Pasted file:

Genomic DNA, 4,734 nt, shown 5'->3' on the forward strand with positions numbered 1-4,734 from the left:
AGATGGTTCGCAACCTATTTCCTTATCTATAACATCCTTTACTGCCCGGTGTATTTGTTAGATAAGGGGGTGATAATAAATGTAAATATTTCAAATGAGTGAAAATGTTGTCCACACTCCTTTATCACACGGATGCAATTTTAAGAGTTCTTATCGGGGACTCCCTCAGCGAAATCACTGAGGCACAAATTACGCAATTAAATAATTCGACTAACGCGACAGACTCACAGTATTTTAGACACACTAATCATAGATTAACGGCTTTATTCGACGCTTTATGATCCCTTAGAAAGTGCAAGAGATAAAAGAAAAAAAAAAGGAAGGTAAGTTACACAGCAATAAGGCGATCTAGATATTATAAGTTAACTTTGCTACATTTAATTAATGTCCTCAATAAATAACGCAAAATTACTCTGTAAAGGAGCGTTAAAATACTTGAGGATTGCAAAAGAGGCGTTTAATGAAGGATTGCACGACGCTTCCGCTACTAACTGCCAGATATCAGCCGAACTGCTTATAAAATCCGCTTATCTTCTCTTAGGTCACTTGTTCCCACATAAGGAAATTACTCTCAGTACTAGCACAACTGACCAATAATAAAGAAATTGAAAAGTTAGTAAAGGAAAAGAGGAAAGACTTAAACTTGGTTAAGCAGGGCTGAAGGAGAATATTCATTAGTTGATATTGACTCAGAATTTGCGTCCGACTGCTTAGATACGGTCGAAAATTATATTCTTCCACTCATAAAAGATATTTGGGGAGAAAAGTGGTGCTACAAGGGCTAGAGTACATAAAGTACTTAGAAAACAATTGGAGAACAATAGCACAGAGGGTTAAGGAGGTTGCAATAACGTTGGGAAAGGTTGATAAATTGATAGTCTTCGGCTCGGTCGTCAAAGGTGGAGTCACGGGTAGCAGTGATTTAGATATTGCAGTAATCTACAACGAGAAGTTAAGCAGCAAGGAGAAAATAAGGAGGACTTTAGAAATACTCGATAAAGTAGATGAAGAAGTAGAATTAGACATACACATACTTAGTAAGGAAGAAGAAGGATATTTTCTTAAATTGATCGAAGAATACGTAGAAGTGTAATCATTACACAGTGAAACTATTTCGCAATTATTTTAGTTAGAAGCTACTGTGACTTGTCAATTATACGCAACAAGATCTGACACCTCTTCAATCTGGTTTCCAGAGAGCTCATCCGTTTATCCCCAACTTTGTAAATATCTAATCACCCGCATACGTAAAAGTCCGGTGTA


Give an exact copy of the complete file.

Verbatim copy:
Genomic DNA, 4,734 nt, shown 5'->3' on the forward strand with positions numbered 1-4,734 from the left:
AGATGGTTCGCAACCTATTTCCTTATCTATAACATCCTTTACTGCCCGGTGTATTTGTTAGATAAGGGGGTGATAATAAATGTAAATATTTCAAATGAGTGAAAATGTTGTCCACACTCCTTTATCACACGGATGCAATTTTAAGAGTTCTTATCGGGGACTCCCTCAGCGAAATCACTGAGGCACAAATTACGCAATTAAATAATTCGACTAACGCGACAGACTCACAGTATTTTAGACACACTAATCATAGATTAACGGCTTTATTCGACGCTTTATGATCCCTTAGAAAGTGCAAGAGATAAAAGAAAAAAAAAAGGAAGGTAAGTTACACAGCAATAAGGCGATCTAGATATTATAAGTTAACTTTGCTACATTTAATTAATGTCCTCAATAAATAACGCAAAATTACTCTGTAAAGGAGCGTTAAAATACTTGAGGATTGCAAAAGAGGCGTTTAATGAAGGATTGCACGACGCTTCCGCTACTAACTGCCAGATATCAGCCGAACTGCTTATAAAATCCGCTTATCTTCTCTTAGGTCACTTGTTCCCACATAAGGAAATTACTCTCAGTACTAGCACAACTGACCAATAATAAAGAAATTGAAAAGTTAGTAAAGGAAAAGAGGAAAGACTTAAACTTGGTTAAGCAGGGCTGAAGGAGAATATTCATTAGTTGATATTGACTCAGAATTTGCGTCCGACTGCTTAGATACGGTCGAAAATTATATTCTTCCACTCATAAAAGATATTTGGGGAGAAAAGTGGTGCTACAAGGGCTAGAGTACATAAAGTACTTAGAAAACAATTGGAGAACAATAGCACAGAGGGTTAAGGAGGTTGCAATAACGTTGGGAAAGGTTGATAAATTGATAGTCTTCGGCTCGGTCGTCAAAGGTGGAGTCACGGGTAGCAGTGATTTAGATATTGCAGTAATCTACAACGAGAAGTTAAGCAGCAAGGAGAAAATAAGGAGGACTTTAGAAATACTCGATAAAGTAGATGAAGAAGTAGAATTAGACATACACATACTTAGTAAGGAAGAAGAAGGATATTTTCTTAAATTGATCGAAGAATACGTAGAAGTGTAATCATTACACAGTGAAACTATTTCGCAATTATTTTAGTTAGAAGCTACTGTGACTTGTCAATTATACGCAACAAGATCTGACACCTCTTCAATCTGGTTTCCAGAGAGCTCATCCGTTTATCCCCAACTTTGTAAATATCTAATCACCCGCATACGTAAAAGTCCGGTGTA